Lecture Capture

From Redefining/E-Defining Brock: A Symposium on e-Learning

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  • Jon Radue, Computer Science, ext. 3867
  • recording e-cording

The pdf of the slides used in the presentation is available

  • Jon is going to walk the walk and talk the talk
  • Jon says, My name is Jon and I record my lectures
  • Need set up time when you do this in class
  • Used to use COBAL in the 70s
  • Jon does projection and digital ink with audio
  • Beauty is that it doesn't record his face </joke>
  • Went to Wikipedia on Lecture Recording (needs updating by Jon)
  • Can go on the internet and draw on web page sites in many colours, no chalk dust
  • Uses a tablet PC, wireless microphone (can leave his computer), cables, Camtasia Studio ($150), web-based clickers (students use laptops/smartphones- free, makes them leave Facebook to do something else)
  • Student comments, it's great, why are you doing it?, I'm sure it benefits someone, videos are great-classrooms are uncomfortable)


Literature says:

    • students would like lecture material available after graduation
    • Recruitment & Retention (goes up 10%); low cost, high reward
    • Grades go up about 10% (may be related to
  • In September, aiming to record face-to-face and make available on the online course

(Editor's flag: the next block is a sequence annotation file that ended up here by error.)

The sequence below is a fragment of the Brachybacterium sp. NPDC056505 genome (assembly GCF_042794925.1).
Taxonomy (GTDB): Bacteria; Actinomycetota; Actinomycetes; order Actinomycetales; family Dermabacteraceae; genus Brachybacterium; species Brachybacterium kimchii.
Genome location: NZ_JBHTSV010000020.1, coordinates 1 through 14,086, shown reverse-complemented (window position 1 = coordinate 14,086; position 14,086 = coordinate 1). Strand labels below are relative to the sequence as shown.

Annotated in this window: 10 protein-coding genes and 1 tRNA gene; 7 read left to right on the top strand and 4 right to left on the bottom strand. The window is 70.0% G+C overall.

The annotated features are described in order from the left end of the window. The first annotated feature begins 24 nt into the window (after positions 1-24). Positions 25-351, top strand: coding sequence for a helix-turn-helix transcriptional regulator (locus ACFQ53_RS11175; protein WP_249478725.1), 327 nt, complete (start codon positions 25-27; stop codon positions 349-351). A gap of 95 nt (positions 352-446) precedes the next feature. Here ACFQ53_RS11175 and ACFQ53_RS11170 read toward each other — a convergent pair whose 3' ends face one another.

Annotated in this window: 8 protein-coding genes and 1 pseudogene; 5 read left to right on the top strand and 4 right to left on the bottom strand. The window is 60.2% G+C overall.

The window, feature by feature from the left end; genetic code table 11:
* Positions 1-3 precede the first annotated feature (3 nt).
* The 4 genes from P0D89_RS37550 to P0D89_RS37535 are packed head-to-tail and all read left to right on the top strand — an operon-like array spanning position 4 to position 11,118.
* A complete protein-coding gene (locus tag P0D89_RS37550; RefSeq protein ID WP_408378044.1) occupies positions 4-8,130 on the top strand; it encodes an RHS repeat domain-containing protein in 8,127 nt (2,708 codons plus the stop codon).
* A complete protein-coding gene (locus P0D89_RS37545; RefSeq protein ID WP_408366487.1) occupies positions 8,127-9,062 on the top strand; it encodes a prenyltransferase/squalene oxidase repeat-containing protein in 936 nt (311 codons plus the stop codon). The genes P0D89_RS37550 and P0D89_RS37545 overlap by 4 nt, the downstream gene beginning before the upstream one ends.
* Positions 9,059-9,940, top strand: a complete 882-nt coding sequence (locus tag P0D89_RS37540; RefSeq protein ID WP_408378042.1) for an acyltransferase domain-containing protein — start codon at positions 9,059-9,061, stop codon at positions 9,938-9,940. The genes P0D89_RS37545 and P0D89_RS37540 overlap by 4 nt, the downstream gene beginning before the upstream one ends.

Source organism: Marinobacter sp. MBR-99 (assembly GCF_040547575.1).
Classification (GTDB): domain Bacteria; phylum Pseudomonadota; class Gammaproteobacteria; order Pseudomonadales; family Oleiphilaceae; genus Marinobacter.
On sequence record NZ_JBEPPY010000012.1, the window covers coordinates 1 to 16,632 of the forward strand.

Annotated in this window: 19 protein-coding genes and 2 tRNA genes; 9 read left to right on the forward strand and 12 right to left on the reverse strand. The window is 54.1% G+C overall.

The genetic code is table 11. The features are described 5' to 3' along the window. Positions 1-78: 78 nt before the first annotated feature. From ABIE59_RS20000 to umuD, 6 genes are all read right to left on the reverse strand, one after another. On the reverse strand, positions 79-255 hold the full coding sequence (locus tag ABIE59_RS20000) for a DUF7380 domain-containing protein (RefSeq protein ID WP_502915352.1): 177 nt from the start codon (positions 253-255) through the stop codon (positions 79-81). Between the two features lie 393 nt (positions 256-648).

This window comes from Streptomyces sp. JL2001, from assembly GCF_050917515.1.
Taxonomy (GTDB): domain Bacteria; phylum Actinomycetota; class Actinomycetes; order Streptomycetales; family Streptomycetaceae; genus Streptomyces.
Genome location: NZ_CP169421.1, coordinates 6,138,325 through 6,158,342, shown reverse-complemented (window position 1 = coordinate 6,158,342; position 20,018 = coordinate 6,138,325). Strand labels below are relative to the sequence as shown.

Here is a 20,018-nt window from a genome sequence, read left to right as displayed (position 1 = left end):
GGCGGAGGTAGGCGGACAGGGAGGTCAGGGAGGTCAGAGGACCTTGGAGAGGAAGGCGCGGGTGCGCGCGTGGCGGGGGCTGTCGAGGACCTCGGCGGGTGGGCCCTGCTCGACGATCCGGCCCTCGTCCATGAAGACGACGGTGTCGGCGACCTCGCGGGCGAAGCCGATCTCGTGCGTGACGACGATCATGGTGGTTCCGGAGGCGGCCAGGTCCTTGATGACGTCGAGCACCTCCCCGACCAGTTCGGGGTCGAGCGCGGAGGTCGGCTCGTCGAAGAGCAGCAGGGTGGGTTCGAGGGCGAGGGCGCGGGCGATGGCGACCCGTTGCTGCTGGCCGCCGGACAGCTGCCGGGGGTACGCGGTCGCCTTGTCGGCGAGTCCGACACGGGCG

• Can pre-record content (e.g. John Sivell, David DiBattista, Rick Cheel, David Hughes, and more)
  • Reflection (reviewing your own lectures and your own delivery)

Benefits for students:

    • for special needs students, no need for note takers,
    • ESL learners can replay,
    • flexibility,
    • Note-making (listen face-to-face, replay lecture later)
    • Attention span (can speed up 50min into 30 min with software)


    • Attendance- decreases 10%
    • Note taking procrastination
    • Intellectual Property (most difficult for faculty to get around)
      • (What happens with mashups?)
    • Extra work, learning, rendering (time consuming)
    • Not the complete lecture (body language absent)
      • student questions require repeating (although that is a good pedagogy)
      • sound from computer not recorded, requires audio to be very loud for mic to pick up


  • System? (no)
  • Classrooms (some need upgrading, i.e. this cannot be done in TH325)
  • Class sizes/hybrid (e.g. 100 people, knowing 10% drop in attendance, get smaller classroom? NO)
  • STEMM (science, technology, engineering, math & medical) high acceptance of recording
  • Workload agreements
  • Intellectual Property (re-use= redundant?)
  • Hosting? (Jon uses Computer Science server, but also on iTunesU)
  • Marketing (no page at Brock to show about online courses; innovations, like using Turnitin for plagiarism

You can view this recording on Prof. Jon Radue's web site at http://www.cosc.brocku.ca/~jradue/web2/RecordingLectures/RecordingLectures.html

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